Elevated carbon dioxide (CO2) can increase plant growth, but the magnitude of this CO2 fertilisation effect is modified by soil nutrient availability.

Predicting how nutrient availability affects plant responses to elevated CO2 is a key consideration for ecosystem models, and many modelling groups have moved to, or are moving towards, incorporating nutrient limitation in their models.

The choice of assumptions to represent nutrient cycling processes has a major impact on model predictions, but it can be difficult to attribute outcomes to specific assumptions in complex ecosystem simulation models.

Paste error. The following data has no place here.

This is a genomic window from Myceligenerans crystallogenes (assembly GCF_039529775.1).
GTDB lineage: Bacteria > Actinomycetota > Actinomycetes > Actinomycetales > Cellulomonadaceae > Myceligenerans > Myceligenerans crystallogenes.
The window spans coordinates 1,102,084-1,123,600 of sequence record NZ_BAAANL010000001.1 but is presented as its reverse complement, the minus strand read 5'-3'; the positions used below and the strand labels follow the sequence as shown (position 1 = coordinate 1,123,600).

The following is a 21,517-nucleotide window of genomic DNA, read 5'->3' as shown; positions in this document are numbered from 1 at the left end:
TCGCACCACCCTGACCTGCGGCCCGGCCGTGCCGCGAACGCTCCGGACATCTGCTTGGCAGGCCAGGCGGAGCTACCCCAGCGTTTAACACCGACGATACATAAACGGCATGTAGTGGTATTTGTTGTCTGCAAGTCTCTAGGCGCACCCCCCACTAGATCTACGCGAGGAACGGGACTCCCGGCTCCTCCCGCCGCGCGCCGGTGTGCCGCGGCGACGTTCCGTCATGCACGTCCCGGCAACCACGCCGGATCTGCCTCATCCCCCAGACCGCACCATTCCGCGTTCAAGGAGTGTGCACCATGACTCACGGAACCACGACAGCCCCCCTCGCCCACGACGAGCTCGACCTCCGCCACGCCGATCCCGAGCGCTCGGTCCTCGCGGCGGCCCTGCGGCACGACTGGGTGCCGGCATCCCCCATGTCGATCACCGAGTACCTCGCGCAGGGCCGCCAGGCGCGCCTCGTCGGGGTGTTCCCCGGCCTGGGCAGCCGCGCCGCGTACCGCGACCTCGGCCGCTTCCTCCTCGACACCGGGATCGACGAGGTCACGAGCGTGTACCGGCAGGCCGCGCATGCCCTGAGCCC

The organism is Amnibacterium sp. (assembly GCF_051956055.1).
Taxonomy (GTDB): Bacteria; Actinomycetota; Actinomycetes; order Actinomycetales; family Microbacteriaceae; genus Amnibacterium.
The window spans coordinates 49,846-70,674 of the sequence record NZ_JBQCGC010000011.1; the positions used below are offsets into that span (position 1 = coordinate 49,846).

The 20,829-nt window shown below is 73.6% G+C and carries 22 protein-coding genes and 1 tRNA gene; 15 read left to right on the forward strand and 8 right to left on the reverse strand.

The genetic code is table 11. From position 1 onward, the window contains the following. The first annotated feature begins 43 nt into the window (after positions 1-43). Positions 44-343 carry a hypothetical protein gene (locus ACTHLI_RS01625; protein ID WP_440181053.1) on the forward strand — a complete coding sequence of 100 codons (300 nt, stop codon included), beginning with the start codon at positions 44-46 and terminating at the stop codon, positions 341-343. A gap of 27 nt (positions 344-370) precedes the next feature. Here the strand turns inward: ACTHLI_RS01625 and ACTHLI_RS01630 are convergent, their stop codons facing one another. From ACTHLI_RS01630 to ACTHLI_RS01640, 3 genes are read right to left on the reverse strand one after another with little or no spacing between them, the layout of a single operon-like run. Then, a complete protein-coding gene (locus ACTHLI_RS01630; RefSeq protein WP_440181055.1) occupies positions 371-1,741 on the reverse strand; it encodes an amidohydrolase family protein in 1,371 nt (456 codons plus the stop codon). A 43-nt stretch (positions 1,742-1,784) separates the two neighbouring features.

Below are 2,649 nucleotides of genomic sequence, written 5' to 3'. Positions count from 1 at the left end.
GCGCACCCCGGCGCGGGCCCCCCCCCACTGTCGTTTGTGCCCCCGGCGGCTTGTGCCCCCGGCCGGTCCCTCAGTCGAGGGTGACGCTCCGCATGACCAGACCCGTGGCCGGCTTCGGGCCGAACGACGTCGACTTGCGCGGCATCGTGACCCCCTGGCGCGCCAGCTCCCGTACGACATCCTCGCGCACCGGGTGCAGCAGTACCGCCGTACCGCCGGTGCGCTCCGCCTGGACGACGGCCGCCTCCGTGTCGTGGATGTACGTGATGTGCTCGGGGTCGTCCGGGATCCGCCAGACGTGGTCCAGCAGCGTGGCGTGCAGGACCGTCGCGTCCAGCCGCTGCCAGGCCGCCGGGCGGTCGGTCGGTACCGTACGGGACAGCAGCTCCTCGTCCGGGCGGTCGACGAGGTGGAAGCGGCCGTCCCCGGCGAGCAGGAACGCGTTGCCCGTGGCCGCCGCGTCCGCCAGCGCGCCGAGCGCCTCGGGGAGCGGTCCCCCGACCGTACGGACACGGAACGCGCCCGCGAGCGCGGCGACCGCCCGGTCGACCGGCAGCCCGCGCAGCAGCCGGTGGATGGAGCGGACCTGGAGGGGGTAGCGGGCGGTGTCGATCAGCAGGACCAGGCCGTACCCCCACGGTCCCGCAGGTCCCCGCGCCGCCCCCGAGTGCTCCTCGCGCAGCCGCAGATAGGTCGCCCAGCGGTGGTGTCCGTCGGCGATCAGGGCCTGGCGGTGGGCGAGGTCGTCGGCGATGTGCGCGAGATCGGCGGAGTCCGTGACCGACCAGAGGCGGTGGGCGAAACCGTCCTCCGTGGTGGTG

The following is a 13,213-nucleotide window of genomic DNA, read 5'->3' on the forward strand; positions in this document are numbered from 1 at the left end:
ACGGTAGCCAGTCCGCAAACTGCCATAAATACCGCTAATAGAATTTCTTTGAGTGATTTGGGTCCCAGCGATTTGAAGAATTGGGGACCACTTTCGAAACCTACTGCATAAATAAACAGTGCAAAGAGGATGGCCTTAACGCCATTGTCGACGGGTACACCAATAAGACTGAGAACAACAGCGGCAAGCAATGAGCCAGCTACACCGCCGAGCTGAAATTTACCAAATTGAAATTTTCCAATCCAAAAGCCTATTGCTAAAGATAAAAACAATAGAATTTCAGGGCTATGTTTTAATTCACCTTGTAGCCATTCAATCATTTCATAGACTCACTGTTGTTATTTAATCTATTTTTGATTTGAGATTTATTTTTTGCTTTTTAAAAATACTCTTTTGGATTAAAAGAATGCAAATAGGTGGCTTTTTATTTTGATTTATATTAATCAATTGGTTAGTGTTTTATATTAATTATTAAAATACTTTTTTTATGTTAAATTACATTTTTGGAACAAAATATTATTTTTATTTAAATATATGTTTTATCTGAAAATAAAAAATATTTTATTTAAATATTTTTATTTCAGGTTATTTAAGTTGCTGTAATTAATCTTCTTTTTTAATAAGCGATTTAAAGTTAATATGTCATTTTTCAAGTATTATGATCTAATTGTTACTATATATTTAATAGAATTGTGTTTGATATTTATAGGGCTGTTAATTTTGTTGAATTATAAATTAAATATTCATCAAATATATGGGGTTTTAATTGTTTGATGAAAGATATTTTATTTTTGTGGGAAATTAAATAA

Here we revisit the quasi-equilibrium analytical framework introduced by Comins and McMurtrie (1993) and explore the consequences of specific model assumptions for ecosystem net primary productivity (NPP).

This framework unlocked insights into the representation of plant nitrogen uptake, the response to priming and the down-regulation of NPP when nutrients are limiting.

Overall, our results highlight the fact that the quasi-equilibrium analytical framework is effective for evaluating both the consequences and mechanisms through which different model assumptions affect predictions.